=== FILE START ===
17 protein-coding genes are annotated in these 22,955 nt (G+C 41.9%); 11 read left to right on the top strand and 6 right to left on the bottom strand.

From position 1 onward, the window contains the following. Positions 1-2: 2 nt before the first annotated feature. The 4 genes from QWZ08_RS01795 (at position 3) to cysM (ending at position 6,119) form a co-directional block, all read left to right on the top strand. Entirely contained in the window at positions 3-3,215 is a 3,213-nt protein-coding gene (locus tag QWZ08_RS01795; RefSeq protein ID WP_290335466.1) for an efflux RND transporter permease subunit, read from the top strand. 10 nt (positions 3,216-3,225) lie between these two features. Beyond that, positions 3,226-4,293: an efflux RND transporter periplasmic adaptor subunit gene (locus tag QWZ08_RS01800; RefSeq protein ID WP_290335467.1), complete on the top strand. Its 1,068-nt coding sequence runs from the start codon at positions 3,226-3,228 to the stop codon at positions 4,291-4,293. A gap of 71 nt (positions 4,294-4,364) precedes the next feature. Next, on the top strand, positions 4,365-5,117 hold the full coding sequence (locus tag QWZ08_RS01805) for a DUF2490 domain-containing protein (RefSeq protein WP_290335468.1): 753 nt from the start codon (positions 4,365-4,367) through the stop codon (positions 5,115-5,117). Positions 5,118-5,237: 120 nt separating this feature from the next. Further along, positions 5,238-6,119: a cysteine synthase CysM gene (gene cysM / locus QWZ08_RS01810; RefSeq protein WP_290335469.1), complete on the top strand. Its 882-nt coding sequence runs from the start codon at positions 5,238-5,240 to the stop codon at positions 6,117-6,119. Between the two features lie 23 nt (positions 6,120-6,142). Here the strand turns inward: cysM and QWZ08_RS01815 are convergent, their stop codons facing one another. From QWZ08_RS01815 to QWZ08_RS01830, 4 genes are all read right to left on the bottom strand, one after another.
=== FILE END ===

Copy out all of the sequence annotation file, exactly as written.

17 protein-coding genes are annotated in these 22,955 nt (G+C 41.9%); 11 read left to right on the top strand and 6 right to left on the bottom strand.

From position 1 onward, the window contains the following. Positions 1-2: 2 nt before the first annotated feature. The 4 genes from QWZ08_RS01795 (at position 3) to cysM (ending at position 6,119) form a co-directional block, all read left to right on the top strand. Entirely contained in the window at positions 3-3,215 is a 3,213-nt protein-coding gene (locus tag QWZ08_RS01795; RefSeq protein ID WP_290335466.1) for an efflux RND transporter permease subunit, read from the top strand. 10 nt (positions 3,216-3,225) lie between these two features. Beyond that, positions 3,226-4,293: an efflux RND transporter periplasmic adaptor subunit gene (locus tag QWZ08_RS01800; RefSeq protein ID WP_290335467.1), complete on the top strand. Its 1,068-nt coding sequence runs from the start codon at positions 3,226-3,228 to the stop codon at positions 4,291-4,293. A gap of 71 nt (positions 4,294-4,364) precedes the next feature. Next, on the top strand, positions 4,365-5,117 hold the full coding sequence (locus tag QWZ08_RS01805) for a DUF2490 domain-containing protein (RefSeq protein WP_290335468.1): 753 nt from the start codon (positions 4,365-4,367) through the stop codon (positions 5,115-5,117). Positions 5,118-5,237: 120 nt separating this feature from the next. Further along, positions 5,238-6,119: a cysteine synthase CysM gene (gene cysM / locus QWZ08_RS01810; RefSeq protein WP_290335469.1), complete on the top strand. Its 882-nt coding sequence runs from the start codon at positions 5,238-5,240 to the stop codon at positions 6,117-6,119. Between the two features lie 23 nt (positions 6,120-6,142). Here the strand turns inward: cysM and QWZ08_RS01815 are convergent, their stop codons facing one another. From QWZ08_RS01815 to QWZ08_RS01830, 4 genes are all read right to left on the bottom strand, one after another.